If you have a theft conviction outside of Canada you are inadmissible to enter Canada for at least ten years. It does not matter if your conviction is a misdemeanor or a felony. However, you may be eligible for a special application to enter Canada.
Why can’t I enter Canada with a misdemeanor?
In Canada, there is no designation of misdemeanor or felony. The closest Canadian law comes to this is the distinction between “summary” and “indictable”. A theft charge could be tried as either summary or indictable in Canada. However, if you are coming to Canada with a theft conviction from outside of Canada, it will be judged under the indictable standard, which is roughly equivalent to a felony.
Canada has two main types of theft charges: theft under $5,000 and theft over $5,000. Both of these are hybrid offences. The main difference is the maximum penalties if tried in Canada.
Getting a Temporary Resident Permit with a theft conviction
A Temporary Resident Permit (TRP) is a temporary waiver that allows you to enter Canada for a specific purpose. You can apply for a TRP at the border or airport or at the Canadian Consulate. In most cases, applying at the Consulate is the better option because it has a higher approval rate.
For the purpose of entering Canada with a theft charge, your primary concern will be getting your application approved, which is up to the discretion of the officer. At the border or airport customs, you have a greater chance of being denied. The main things the officer will consider are:
- Your reasons for travel
- The seriousness of the offence (This is where the value of the goods might come into consideration)
- The number of offences
- The amount of time that has passed since the offence
- Evidence of rehabilitation (Educational programs, life skills, restitution, gainful employment, counselling, references, etc.)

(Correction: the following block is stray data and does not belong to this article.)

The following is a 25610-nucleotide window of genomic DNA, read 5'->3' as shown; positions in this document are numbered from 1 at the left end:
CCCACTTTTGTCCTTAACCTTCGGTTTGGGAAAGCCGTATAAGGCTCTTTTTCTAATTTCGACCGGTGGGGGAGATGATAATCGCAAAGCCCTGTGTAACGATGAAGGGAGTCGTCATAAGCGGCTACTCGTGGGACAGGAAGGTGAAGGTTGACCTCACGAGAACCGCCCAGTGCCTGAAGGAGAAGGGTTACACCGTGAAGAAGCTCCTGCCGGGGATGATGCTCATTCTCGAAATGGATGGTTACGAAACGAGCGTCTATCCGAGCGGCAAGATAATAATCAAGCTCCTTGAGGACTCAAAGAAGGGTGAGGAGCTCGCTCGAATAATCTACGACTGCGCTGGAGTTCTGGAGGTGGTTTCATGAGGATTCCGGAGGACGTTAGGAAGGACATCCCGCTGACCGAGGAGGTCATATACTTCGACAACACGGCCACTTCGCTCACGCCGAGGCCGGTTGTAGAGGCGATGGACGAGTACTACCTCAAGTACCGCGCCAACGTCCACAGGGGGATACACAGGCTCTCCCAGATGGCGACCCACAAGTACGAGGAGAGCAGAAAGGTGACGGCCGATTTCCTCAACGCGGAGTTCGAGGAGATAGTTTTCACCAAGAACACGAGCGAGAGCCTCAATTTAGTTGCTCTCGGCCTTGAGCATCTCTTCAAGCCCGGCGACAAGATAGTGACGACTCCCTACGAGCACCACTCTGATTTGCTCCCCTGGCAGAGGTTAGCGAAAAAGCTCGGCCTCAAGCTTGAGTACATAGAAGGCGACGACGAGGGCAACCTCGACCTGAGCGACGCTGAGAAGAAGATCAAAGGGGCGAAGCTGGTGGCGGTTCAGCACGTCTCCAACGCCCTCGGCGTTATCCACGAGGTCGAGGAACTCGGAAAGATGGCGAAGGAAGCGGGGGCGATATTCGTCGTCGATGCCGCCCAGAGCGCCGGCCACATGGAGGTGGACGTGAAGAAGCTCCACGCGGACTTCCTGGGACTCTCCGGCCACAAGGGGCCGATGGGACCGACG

Border or airport applications are not recommended if you have serious, recent convictions. As well, they are not usually recommended for vacations. You have a better chance of crossing the border if you have an important reason for travel such as work or a family emergency. If your application is denied, you will be turned away and lose all the money you spent on your trip.
Getting a permanent waiver
Five years after the completion of your sentence you can apply for “Criminal Rehabilitation”. This is a permanent solution that allows you to cross the border without having to apply each time. This takes longer than a TRP, so many people will make both applications at the same time if they are qualified. This way they can enter for their planned trip and overcome their inadmissibility in the long term.
Ten years after the completion of your sentence, you may be deemed rehabilitated. This means that you don’t need to make a special application. However, you may need your court documents and proof that your sentence is complete.
If you are interested in entering Canada with a theft charge or any other type of criminal record, contact AllCleared for a free consultation at 1-866-972-7366.
Are you eligible?
To find out more about your eligibility to enter Canada with a DUI or other criminal record, download our free checklist. By downloading this resource, you are subscribing to our newsletter. You can unsubscribe at any time.
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